Today, a form of de jure segregation called “exclusionary zoning” has been used to prevent minorities from moving into the middle- and upper-class neighborhoods. These city ordinances limit the number of available affordable housing units by banning multi-family dwellings or setting large minimum lot sizes. By raising the cost of housing, these ordinances make it less likely that lower-income groups will move in. 

De Facto vs. De Jure Segregation 

While de jure segregation is created and enforced by law, de facto segregation (“in fact”) occurs as a matter of factual circumstances or personal choice.

For example, despite the enactment of the Civil Rights Act of 1968, which prohibited racial discrimination in the sale, rental, and financing of housing, white inner-city residents who chose not to live among persons of color moved to higher-priced suburbs. Known as “white flight,” this form of de facto segregation effectively created separate white and black neighborhoods.

Today, the difference between de jure and de facto segregation is most obvious in public schools. Though intentional de jure racial segregation of schools was banned by the Civil Rights Act of 1964, the fact that school enrollment is often based on how far students live from the school means that some schools remain de facto segregated today. For example, an inner-city school may have 90% black students and 10% of students of other races. Since its large number of black students is due to the school district’s mainly black population—rather than any action of the school district—this is a case of de facto segregation.

Other Types of De Jure Segregation

As the legally imposed separation of any group of people, de jure segregation is not limited to cases of racial discrimination. Today, it is more often seen in areas such as gender and age. 

De Jure Gender Segregation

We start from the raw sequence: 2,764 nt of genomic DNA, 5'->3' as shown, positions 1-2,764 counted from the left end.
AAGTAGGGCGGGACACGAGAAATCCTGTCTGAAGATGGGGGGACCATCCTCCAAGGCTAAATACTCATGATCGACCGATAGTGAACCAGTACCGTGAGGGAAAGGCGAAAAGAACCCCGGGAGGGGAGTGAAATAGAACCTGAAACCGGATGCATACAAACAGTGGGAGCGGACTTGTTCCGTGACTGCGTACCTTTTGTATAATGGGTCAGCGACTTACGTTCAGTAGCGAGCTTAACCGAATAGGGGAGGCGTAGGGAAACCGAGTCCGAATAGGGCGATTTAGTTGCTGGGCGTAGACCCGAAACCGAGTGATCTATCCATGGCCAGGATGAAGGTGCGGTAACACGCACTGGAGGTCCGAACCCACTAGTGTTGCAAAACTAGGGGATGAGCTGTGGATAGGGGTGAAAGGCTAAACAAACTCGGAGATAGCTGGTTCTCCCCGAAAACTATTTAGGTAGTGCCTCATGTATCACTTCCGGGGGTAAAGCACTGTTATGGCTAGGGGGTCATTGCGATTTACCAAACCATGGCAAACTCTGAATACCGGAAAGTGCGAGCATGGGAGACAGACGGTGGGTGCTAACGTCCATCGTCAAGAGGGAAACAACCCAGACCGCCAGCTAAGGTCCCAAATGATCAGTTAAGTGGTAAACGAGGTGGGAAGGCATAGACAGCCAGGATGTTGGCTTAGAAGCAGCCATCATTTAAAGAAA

Men and women have long been separated by law in prisons and public restrooms, as well as in law enforcement and military settings. In the U.S. military, for example, women were until recently blocked by law from serving in combat roles, and men and women are still typically housed separately. Under the Military Selective Service Act of 1948, only young men must register for the draft. This male-only draft restriction has often been challenged in court, and on February 25, 2019, a federal judge in Texas ruled that it violated the 14th Amendment to the U.S. Constitution. The government is expected to appeal the ruling to the Supreme Court. 

In less obvious occupational examples, laws may require that hospitals hire only female nurses to care for female patients, and the Transportation Security Administration (TSA) is required by law to hire female officers to perform body searches on female airline passengers.  

De Jure Age Segregation

While the Age Discrimination in Employment Act of 1967 (ADEA) protects job applicants and employees 40 years of age and older from discrimination in many areas of employment, de jure age segregation is found in the area of allowed and mandatory retirement ages. The ADEA specifically allows state and local governments to set minimum retirement ages for their employees to as young as 55. Mandatory retirement ages are often legally imposed on state and local judges, and many law enforcement jobs have mandatory maximum hiring ages.

In the private sector, the Fair Treatment for Experienced Pilots Act of 2007 increased the mandatory retirement age for commercial pilots from age 60 to 65.